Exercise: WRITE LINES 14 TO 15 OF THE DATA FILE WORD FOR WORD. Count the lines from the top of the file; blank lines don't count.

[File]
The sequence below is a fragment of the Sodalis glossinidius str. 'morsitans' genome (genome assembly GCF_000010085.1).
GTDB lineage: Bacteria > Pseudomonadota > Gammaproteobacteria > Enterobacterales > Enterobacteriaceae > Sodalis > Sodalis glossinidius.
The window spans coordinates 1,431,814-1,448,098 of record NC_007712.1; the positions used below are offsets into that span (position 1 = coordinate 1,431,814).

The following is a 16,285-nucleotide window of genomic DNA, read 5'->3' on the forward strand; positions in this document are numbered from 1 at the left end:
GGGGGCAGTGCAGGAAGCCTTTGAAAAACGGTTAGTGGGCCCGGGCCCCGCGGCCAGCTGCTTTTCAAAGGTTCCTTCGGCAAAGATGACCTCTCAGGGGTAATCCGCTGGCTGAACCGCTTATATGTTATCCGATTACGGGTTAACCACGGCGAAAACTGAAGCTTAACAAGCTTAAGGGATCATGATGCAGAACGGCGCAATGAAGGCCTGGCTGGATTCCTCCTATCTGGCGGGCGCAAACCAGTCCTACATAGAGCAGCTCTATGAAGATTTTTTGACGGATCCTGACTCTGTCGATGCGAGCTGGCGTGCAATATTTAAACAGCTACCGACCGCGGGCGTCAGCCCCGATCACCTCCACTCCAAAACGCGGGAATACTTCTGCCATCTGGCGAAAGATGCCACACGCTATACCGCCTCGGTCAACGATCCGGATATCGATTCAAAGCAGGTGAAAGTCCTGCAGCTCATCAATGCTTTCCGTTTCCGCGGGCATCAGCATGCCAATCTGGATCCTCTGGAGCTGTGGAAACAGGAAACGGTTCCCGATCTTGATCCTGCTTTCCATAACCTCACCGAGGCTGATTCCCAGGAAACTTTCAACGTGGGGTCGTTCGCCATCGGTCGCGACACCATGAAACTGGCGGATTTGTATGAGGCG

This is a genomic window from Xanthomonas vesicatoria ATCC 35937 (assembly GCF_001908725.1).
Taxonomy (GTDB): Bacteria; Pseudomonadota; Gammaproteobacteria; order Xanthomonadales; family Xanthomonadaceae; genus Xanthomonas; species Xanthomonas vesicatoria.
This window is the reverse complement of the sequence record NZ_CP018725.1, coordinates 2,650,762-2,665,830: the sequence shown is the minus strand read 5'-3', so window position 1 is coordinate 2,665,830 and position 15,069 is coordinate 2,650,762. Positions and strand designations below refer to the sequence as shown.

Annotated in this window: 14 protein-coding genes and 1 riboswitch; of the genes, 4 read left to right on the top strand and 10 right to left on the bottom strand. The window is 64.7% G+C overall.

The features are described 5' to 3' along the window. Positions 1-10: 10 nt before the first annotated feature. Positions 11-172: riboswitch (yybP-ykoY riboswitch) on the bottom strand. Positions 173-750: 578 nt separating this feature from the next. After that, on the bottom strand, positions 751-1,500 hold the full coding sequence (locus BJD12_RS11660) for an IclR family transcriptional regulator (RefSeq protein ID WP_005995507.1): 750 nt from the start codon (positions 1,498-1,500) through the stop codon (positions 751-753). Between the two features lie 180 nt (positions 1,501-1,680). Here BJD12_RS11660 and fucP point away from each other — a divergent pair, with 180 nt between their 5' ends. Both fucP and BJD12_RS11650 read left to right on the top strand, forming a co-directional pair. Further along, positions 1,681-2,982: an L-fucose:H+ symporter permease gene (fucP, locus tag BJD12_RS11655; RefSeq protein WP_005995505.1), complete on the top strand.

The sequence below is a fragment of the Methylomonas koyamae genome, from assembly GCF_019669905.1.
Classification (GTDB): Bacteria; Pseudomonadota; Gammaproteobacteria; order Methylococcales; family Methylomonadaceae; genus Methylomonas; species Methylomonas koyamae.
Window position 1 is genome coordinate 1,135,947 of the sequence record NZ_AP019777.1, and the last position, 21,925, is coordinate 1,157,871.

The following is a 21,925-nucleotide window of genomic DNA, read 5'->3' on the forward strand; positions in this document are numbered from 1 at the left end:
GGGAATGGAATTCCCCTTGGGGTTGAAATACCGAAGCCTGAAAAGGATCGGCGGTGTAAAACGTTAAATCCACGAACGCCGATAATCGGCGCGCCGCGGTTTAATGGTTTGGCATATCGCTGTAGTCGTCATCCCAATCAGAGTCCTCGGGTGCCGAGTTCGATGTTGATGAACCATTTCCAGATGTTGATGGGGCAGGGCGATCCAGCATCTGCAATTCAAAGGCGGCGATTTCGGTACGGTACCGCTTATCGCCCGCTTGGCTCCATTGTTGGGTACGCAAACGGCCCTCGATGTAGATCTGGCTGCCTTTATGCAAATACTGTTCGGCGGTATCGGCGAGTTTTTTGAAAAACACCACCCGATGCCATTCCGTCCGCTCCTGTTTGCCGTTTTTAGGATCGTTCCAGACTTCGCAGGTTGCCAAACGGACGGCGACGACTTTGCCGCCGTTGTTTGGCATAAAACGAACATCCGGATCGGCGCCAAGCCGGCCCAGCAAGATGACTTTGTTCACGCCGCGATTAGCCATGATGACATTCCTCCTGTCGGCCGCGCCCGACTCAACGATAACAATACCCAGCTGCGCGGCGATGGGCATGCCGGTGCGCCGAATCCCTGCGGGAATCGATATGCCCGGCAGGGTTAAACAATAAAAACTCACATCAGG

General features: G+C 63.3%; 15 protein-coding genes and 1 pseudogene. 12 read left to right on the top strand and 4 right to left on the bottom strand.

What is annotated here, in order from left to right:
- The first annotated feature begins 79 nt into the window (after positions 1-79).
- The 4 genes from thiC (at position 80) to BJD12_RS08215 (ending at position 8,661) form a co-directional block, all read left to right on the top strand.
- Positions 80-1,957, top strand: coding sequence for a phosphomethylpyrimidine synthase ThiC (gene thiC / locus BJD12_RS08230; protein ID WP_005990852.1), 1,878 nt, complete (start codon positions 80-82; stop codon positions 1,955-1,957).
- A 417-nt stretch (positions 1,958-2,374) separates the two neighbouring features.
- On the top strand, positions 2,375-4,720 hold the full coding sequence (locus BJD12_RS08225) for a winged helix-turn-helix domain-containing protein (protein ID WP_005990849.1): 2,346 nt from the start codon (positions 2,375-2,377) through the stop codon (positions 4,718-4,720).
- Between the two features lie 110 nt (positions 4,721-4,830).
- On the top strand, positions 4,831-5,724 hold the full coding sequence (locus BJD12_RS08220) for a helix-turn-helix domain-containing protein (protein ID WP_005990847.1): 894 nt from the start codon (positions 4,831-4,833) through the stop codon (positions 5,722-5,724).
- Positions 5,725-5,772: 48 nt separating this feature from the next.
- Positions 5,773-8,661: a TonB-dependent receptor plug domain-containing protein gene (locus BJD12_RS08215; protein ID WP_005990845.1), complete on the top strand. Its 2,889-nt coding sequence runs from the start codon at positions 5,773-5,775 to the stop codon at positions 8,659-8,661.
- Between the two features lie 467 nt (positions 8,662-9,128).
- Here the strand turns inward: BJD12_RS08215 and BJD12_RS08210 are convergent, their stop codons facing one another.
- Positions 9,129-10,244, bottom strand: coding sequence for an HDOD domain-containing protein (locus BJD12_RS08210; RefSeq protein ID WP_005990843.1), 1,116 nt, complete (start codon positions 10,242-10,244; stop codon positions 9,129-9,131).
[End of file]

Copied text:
The following is a 21,925-nucleotide window of genomic DNA, read 5'->3' on the forward strand; positions in this document are numbered from 1 at the left end:
GGGAATGGAATTCCCCTTGGGGTTGAAATACCGAAGCCTGAAAAGGATCGGCGGTGTAAAACGTTAAATCCACGAACGCCGATAATCGGCGCGCCGCGGTTTAATGGTTTGGCATATCGCTGTAGTCGTCATCCCAATCAGAGTCCTCGGGTGCCGAGTTCGATGTTGATGAACCATTTCCAGATGTTGATGGGGCAGGGCGATCCAGCATCTGCAATTCAAAGGCGGCGATTTCGGTACGGTACCGCTTATCGCCCGCTTGGCTCCATTGTTGGGTACGCAAACGGCCCTCGATGTAGATCTGGCTGCCTTTATGCAAATACTGTTCGGCGGTATCGGCGAGTTTTTTGAAAAACACCACCCGATGCCATTCCGTCCGCTCCTGTTTGCCGTTTTTAGGATCGTTCCAGACTTCGCAGGTTGCCAAACGGACGGCGACGACTTTGCCGCCGTTGTTTGGCATAAAACGAACATCCGGATCGGCGCCAAGCCGGCCCAGCAAGATGACTTTGTTCACGCCGCGATTAGCCATGATGACATTCCTCCTGTCGGCCGCGCCCGACTCAACGATAACAATACCCAGCTGCGCGGCGATGGGCATGCCGGTGCGCCGAATCCCTGCGGGAATCGATATGCCCGGCAGGGTTAAACAATAAAAACTCACATCAGG